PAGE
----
An avalanche (also called a snowslide or snowslip) is a rapid flow of snow down a sloping surface. Avalanches are typically triggered in a starting zone from a mechanical failure in the snowpack (slab avalanche) when the forces on the snow exceed its strength but sometimes only with gradually widening (loose snow avalanche). After initiation, avalanches usually accelerate rapidly and grow in mass and volume as they entrain more snow. If the avalanche moves fast enough some of the snow may mix with the air forming a powder snow avalanche, which is a type of gravity current.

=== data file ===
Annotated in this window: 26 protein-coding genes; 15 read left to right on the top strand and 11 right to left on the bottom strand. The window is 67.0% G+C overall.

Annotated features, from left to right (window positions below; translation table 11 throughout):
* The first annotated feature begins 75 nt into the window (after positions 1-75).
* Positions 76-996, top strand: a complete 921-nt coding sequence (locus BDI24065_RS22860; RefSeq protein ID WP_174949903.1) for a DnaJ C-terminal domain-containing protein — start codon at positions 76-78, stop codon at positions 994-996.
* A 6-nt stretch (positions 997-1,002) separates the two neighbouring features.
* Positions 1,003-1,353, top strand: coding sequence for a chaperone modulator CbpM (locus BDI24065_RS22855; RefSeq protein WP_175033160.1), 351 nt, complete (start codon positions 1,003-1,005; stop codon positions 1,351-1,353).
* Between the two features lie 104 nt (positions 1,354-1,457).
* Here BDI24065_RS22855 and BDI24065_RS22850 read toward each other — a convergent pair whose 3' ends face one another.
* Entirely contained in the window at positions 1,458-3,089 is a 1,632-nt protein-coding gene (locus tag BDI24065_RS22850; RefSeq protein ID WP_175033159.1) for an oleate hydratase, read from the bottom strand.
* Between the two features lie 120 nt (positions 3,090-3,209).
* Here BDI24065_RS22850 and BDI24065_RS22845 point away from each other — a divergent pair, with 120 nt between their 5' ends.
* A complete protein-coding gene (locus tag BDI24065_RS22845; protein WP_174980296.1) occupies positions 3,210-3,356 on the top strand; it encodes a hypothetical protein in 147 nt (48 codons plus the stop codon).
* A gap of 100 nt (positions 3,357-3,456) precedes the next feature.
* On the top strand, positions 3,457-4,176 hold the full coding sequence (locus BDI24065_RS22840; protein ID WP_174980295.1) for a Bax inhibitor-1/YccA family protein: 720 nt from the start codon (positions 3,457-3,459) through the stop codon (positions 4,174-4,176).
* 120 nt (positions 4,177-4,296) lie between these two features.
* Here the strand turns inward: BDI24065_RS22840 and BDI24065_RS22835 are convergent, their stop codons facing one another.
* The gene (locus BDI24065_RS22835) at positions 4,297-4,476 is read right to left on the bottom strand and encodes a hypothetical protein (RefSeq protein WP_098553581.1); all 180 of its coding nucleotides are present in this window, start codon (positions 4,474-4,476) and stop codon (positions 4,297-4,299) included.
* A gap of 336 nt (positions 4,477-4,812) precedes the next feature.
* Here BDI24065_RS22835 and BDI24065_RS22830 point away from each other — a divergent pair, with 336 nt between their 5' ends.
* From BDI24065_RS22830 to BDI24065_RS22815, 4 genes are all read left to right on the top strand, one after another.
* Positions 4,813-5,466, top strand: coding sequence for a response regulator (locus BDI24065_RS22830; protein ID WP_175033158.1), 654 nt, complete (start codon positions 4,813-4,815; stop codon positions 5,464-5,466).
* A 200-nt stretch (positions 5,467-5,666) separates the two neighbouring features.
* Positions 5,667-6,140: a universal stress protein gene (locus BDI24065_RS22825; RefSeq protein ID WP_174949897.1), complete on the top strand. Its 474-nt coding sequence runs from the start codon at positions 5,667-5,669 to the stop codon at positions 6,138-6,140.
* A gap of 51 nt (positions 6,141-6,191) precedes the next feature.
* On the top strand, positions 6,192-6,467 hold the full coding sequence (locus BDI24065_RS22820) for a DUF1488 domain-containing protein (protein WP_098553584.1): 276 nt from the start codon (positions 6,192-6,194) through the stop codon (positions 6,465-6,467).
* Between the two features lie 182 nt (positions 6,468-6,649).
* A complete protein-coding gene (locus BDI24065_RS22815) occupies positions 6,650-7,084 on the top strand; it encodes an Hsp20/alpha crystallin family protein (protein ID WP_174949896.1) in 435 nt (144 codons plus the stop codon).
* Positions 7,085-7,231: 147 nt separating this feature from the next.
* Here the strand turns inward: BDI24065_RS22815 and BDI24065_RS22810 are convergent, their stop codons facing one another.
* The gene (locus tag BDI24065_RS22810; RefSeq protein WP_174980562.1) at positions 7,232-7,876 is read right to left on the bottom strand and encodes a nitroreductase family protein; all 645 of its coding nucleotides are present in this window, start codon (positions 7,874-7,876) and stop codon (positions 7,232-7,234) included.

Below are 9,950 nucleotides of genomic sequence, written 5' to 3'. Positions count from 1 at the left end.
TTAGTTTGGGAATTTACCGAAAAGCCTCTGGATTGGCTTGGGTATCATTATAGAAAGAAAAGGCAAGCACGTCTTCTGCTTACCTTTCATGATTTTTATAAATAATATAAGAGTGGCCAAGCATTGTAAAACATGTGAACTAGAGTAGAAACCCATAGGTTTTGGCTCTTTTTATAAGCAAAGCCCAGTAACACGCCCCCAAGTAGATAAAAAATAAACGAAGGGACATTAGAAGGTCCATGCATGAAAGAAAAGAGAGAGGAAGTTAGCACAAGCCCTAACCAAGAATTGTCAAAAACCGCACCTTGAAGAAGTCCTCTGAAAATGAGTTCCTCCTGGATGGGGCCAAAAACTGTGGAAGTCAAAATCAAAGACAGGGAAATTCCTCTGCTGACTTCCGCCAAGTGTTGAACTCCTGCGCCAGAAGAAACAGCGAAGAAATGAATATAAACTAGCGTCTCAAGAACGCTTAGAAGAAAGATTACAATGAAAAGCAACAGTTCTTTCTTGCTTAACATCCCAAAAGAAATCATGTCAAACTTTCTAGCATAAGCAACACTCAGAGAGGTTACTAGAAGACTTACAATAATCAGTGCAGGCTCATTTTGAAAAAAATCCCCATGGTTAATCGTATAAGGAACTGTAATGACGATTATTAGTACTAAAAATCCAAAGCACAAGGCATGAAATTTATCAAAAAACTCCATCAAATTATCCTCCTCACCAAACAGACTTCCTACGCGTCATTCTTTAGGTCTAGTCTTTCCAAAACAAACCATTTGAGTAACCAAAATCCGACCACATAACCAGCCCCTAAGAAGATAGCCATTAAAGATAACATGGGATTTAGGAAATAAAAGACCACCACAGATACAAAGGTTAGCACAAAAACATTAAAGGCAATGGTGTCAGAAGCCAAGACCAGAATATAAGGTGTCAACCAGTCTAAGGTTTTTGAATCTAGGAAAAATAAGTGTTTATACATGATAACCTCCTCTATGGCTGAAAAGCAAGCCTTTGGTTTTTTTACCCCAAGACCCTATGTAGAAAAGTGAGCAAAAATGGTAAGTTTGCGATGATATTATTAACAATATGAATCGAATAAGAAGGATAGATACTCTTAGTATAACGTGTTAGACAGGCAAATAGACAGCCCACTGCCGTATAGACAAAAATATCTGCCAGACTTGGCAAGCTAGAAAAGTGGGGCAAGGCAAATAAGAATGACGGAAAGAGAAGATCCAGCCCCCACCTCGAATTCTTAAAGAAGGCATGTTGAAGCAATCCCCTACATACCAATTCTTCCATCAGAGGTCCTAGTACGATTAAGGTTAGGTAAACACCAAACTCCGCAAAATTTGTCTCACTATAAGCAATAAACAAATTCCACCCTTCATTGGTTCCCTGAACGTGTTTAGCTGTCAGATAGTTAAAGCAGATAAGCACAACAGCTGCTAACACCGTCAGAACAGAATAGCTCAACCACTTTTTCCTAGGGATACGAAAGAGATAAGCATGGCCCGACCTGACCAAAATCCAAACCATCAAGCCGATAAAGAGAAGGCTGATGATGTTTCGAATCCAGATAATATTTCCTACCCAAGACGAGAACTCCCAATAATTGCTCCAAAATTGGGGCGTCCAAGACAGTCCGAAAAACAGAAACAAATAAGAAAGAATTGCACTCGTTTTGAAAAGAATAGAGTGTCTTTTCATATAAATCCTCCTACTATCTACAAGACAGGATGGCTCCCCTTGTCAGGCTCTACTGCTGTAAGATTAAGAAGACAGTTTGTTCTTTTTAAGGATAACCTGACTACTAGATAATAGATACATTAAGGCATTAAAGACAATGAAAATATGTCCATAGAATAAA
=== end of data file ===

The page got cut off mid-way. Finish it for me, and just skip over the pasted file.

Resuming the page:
Slides of rocks or debris, behaving in a similar way to snow, are also referred to as avalanches (see rockslide). The remainder of this article refers to snow avalanches.
The load on the snowpack may be only due to gravity, in which case failure may result either from weakening in the snowpack or increased load due to precipitation. Avalanches that occur in this way are known as spontaneous avalanches. Avalanches can also be triggered by other loads such as skiers, snowmobilers, animals or explosives. Seismic activity may also trigger failure in the snowpack and avalanches.
In Avalanche Rescue the idea is work steady, focused and avoid further risk
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